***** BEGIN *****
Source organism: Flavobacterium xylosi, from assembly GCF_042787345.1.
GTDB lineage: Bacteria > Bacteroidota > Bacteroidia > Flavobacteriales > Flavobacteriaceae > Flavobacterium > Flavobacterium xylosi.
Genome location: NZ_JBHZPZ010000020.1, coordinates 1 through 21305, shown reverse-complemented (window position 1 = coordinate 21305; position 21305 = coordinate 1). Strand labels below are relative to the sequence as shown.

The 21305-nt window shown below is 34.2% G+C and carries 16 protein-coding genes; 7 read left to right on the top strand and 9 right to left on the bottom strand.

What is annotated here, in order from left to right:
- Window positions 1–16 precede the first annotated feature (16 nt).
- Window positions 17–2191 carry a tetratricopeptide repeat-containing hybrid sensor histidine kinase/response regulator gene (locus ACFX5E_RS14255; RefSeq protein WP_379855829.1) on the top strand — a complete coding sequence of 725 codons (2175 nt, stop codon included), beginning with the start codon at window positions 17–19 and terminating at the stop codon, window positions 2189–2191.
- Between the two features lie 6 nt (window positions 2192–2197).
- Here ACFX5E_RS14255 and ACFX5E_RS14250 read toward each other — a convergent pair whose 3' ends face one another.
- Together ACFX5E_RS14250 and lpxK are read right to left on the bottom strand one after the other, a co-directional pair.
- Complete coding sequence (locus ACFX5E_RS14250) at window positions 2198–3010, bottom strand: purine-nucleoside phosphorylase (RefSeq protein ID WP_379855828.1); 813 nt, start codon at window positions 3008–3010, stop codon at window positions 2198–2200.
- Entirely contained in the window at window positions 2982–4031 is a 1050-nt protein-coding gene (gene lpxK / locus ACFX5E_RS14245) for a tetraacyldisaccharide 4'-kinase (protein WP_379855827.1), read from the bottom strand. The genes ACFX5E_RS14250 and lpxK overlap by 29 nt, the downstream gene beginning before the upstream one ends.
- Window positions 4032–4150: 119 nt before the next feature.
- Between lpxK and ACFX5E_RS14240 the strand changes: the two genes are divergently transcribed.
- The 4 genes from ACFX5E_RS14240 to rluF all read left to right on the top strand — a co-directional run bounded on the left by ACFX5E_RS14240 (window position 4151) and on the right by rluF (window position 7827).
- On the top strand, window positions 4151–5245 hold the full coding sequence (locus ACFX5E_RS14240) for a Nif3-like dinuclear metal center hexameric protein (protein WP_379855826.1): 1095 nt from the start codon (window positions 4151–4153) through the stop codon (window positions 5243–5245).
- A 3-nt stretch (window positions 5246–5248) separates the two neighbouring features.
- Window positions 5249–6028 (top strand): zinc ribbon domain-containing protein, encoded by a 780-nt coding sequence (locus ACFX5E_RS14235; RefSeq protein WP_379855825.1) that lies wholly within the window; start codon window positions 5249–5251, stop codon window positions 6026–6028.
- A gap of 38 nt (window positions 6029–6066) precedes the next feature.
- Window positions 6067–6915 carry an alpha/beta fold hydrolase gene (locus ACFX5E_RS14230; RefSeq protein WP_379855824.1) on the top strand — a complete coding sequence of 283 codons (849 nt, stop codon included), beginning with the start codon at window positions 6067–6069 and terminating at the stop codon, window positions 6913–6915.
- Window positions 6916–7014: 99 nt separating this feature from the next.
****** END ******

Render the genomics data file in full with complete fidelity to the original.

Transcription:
Source organism: Flavobacterium xylosi, from assembly GCF_042787345.1.
GTDB lineage: Bacteria > Bacteroidota > Bacteroidia > Flavobacteriales > Flavobacteriaceae > Flavobacterium > Flavobacterium xylosi.
Genome location: NZ_JBHZPZ010000020.1, coordinates 1 through 21305, shown reverse-complemented (window position 1 = coordinate 21305; position 21305 = coordinate 1). Strand labels below are relative to the sequence as shown.

The 21305-nt window shown below is 34.2% G+C and carries 16 protein-coding genes; 7 read left to right on the top strand and 9 right to left on the bottom strand.

What is annotated here, in order from left to right:
- Window positions 1–16 precede the first annotated feature (16 nt).
- Window positions 17–2191 carry a tetratricopeptide repeat-containing hybrid sensor histidine kinase/response regulator gene (locus ACFX5E_RS14255; RefSeq protein WP_379855829.1) on the top strand — a complete coding sequence of 725 codons (2175 nt, stop codon included), beginning with the start codon at window positions 17–19 and terminating at the stop codon, window positions 2189–2191.
- Between the two features lie 6 nt (window positions 2192–2197).
- Here ACFX5E_RS14255 and ACFX5E_RS14250 read toward each other — a convergent pair whose 3' ends face one another.
- Together ACFX5E_RS14250 and lpxK are read right to left on the bottom strand one after the other, a co-directional pair.
- Complete coding sequence (locus ACFX5E_RS14250) at window positions 2198–3010, bottom strand: purine-nucleoside phosphorylase (RefSeq protein ID WP_379855828.1); 813 nt, start codon at window positions 3008–3010, stop codon at window positions 2198–2200.
- Entirely contained in the window at window positions 2982–4031 is a 1050-nt protein-coding gene (gene lpxK / locus ACFX5E_RS14245) for a tetraacyldisaccharide 4'-kinase (protein WP_379855827.1), read from the bottom strand. The genes ACFX5E_RS14250 and lpxK overlap by 29 nt, the downstream gene beginning before the upstream one ends.
- Window positions 4032–4150: 119 nt before the next feature.
- Between lpxK and ACFX5E_RS14240 the strand changes: the two genes are divergently transcribed.
- The 4 genes from ACFX5E_RS14240 to rluF all read left to right on the top strand — a co-directional run bounded on the left by ACFX5E_RS14240 (window position 4151) and on the right by rluF (window position 7827).
- On the top strand, window positions 4151–5245 hold the full coding sequence (locus ACFX5E_RS14240) for a Nif3-like dinuclear metal center hexameric protein (protein WP_379855826.1): 1095 nt from the start codon (window positions 4151–4153) through the stop codon (window positions 5243–5245).
- A 3-nt stretch (window positions 5246–5248) separates the two neighbouring features.
- Window positions 5249–6028 (top strand): zinc ribbon domain-containing protein, encoded by a 780-nt coding sequence (locus ACFX5E_RS14235; RefSeq protein WP_379855825.1) that lies wholly within the window; start codon window positions 5249–5251, stop codon window positions 6026–6028.
- A gap of 38 nt (window positions 6029–6066) precedes the next feature.
- Window positions 6067–6915 carry an alpha/beta fold hydrolase gene (locus ACFX5E_RS14230; RefSeq protein WP_379855824.1) on the top strand — a complete coding sequence of 283 codons (849 nt, stop codon included), beginning with the start codon at window positions 6067–6069 and terminating at the stop codon, window positions 6913–6915.
- Window positions 6916–7014: 99 nt separating this feature from the next.